Leaning out

Coming off a week of solid family time, during which I was able to truly reconnect with my son (to the point of throwing my back out from carrying him so much) and my husband, I found myself placed right back into the common conundrum that plagues so many of us working mothers.  I was faced with an article in my newsfeed this morning focusing on the same issue that’s been dominating much of mom media these days.  Lean in to work?  Or lean in to your family?  Make a decision.  And just like before, I found myself asking the same questions — Why is it a choice?  Why do I have to choose?  Why can’t I do both? In the article, Sara Uttech says that her greatest advice to other working moms is to not be afraid to ask for accommodations (like working from home sometimes), even if the response might be no.  But what happens when simply asking is held against you?  When it leads to the perception (real or not) that you’re not dedicated to your work, or that you can’t handle full-time commitments to both your career and your family?  And what happens when that perception makes you start to question your own ability (and desire) to handle both?

It’s been made clear to me that advancement at work would require more flexibility than I am currently providing.  I strongly believe that advancement at work should  be based on performance, on quality and quantity of work, rather than on the number of hours I am able to log sitting at my desk.  Yet the message I’m taking away is that I need to do more, to be more, all while trying to hold my marriage together, parent my child(ren) and maintain the tiniest semblance of the self that I have worked so hard to build and maintain over the course of my life.

On work days, I spend a total of about two hours with my not-quite-three year old son.  One half hour of that is spent running circles around him in the morning while he sits on the couch and munches on cereal watching cartoons, while my husband and I try furiously to make sure we’re all packed and ready for our day.  So when it comes down to it, I get to spend about an hour and a half of “quality” time with my child each day.  With baby number 2 on the way, I can only imagine it will get harder.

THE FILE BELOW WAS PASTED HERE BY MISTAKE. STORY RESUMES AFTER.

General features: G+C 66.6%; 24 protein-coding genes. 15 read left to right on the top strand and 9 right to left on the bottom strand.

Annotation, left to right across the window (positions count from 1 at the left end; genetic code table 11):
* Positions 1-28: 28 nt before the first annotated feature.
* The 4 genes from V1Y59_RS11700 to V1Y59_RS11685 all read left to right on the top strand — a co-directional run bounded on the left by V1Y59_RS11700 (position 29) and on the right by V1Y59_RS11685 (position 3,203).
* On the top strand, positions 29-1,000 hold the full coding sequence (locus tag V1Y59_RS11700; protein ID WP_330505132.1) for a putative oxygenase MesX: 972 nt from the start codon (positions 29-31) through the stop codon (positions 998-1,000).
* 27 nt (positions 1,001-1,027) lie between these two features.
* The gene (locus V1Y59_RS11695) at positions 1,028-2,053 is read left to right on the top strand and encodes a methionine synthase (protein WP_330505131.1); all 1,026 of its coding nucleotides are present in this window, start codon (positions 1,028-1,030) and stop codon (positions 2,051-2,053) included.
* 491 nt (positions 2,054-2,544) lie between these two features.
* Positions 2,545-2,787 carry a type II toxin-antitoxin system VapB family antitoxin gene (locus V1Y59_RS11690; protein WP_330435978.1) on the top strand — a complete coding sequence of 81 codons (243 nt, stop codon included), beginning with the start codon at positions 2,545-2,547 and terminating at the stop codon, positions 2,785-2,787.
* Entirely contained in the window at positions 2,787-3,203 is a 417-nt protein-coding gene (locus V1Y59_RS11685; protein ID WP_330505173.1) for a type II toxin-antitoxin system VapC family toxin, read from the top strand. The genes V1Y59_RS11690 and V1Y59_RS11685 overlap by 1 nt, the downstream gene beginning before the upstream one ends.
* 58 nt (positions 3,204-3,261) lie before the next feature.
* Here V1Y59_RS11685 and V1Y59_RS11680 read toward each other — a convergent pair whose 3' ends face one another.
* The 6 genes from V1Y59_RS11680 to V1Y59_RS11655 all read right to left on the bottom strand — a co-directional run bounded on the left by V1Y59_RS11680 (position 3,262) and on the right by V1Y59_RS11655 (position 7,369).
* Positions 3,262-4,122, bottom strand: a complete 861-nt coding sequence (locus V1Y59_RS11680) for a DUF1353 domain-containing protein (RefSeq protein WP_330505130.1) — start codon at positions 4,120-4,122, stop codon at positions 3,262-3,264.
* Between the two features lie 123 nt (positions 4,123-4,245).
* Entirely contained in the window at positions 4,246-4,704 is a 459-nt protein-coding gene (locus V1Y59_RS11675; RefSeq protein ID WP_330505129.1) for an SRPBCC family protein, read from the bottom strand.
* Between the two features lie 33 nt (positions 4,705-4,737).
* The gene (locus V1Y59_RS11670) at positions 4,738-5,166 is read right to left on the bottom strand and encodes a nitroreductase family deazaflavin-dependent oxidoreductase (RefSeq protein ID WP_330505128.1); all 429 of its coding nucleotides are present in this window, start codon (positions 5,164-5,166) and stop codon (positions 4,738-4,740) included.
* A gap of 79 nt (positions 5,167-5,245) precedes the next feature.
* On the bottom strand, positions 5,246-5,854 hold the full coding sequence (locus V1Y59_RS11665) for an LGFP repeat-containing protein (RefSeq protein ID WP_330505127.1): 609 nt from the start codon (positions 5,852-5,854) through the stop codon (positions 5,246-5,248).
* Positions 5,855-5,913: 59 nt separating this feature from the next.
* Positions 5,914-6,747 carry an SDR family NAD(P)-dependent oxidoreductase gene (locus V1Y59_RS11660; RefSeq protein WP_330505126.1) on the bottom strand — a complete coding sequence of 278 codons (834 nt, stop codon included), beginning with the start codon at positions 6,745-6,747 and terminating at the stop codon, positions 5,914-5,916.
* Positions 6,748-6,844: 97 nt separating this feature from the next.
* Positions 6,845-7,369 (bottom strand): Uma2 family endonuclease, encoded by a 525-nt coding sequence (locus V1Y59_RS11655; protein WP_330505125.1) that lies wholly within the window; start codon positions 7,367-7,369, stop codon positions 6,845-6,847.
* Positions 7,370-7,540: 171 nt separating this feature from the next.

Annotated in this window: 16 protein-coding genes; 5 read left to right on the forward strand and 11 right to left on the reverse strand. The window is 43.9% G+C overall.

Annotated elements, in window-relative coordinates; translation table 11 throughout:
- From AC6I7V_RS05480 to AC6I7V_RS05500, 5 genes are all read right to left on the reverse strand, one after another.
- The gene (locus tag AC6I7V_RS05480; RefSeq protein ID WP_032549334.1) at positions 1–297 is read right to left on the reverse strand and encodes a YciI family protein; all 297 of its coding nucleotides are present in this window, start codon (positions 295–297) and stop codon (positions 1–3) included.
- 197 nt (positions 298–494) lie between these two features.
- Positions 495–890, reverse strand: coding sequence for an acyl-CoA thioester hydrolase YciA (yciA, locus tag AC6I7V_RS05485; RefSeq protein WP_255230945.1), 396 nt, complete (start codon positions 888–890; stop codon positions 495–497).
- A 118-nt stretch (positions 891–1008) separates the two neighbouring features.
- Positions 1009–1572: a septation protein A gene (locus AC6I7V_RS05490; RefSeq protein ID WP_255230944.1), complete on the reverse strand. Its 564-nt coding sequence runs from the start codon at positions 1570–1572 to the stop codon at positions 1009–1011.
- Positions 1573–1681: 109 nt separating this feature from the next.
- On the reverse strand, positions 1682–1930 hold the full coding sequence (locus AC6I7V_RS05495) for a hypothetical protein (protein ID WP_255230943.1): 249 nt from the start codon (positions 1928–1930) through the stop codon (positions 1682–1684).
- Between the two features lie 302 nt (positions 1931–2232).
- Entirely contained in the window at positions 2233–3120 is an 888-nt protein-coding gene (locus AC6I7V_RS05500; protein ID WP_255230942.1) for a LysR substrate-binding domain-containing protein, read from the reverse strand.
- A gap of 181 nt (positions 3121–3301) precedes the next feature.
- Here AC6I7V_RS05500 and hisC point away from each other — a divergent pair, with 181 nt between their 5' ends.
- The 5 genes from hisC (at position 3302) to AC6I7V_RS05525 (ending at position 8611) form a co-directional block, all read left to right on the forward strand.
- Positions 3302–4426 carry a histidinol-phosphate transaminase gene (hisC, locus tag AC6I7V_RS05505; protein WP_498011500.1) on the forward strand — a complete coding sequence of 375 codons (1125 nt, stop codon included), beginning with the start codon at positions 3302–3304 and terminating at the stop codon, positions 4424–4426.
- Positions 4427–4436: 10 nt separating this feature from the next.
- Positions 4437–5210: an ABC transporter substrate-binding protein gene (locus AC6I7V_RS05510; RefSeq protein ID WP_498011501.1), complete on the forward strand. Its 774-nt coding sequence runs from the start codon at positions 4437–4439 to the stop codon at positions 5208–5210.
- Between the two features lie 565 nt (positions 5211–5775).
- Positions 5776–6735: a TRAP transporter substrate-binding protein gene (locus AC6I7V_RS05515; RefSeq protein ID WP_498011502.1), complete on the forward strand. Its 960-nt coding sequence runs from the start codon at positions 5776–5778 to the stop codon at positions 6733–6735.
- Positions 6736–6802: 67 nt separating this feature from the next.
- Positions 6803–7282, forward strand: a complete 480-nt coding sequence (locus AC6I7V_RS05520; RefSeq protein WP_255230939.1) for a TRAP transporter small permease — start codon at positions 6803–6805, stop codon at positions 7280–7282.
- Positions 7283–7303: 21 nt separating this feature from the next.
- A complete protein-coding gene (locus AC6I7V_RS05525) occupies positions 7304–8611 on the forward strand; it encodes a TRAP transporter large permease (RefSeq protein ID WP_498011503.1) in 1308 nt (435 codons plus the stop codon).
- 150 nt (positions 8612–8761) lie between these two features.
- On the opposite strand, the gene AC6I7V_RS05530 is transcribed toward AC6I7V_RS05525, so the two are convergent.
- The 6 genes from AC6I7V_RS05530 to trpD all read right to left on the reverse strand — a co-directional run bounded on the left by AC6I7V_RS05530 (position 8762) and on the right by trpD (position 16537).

Speaking of baby number 2, I already find myself wracked with guilt, and she’s not even here yet.  By this point in my pregnancy with my first, I had already written him numerous letters, started a baby book, painted a mobile, bought tons of clothes…This time around, I can barely find the time to tread water, let alone move forward.  I already foresee that my first letter to my daughter will be an apology letter for not finding the time to write to her sooner.

And my marriage…well, is it really any surprise that my husband often gets the short end of the stick that is my attention?  There is only so much time in a day, and by the time I get home from work, spend a small amount of time with our son (which often involves a battle over bedtime), prepare what I can for the next day, and eat something, I usually find myself plopped on the couch like a potato, with little energy left for much else.  It’s unfair, and it’s unsustainable, and I know it needs to change.

Through all of this, I am constantly asking myself why I feel the need to do more.  Why am I not just content to do my job and not advance?  Why do I get so fiercely defensive whenever the subject comes up or lose hope altogether and shut down emotionally?  I think that ultimately, what it comes down to for me, is that I don’t understand why it has to be a choice.  I do my job, and I do it well.  I have a strong work ethic and have always been a competitive and driven individual.  For the first time in my life, the glass ceiling doesn’t feel so “proverbial” as I feel my head constantly bumping against it.  As a mother, as a woman, as a human, it goes against everything in me not to push back. Perhaps instead, I should be asking why that ceiling is there in the first place, rather than why I feel the need to push against it.  Maybe I should ask others to take a hard look at why their perceptions are what they are.  This paradigm has got to change.

But I will tell you this…If I am forced to choose between my work and my family, my family will win every single time.  And I don’t mean in the small scheme of things, like missing dinner with my family occasionally.  I mean in the larger scheme of things.  If advancing means less time with my family overall, then I won’t advance, even though I know I can do the job better than most people in less time.  I stand by my conviction that it should not be a choice.  But if it is a choice, I choose my family.  So for the  moment, I am leaning out of choosing and simply living my life.

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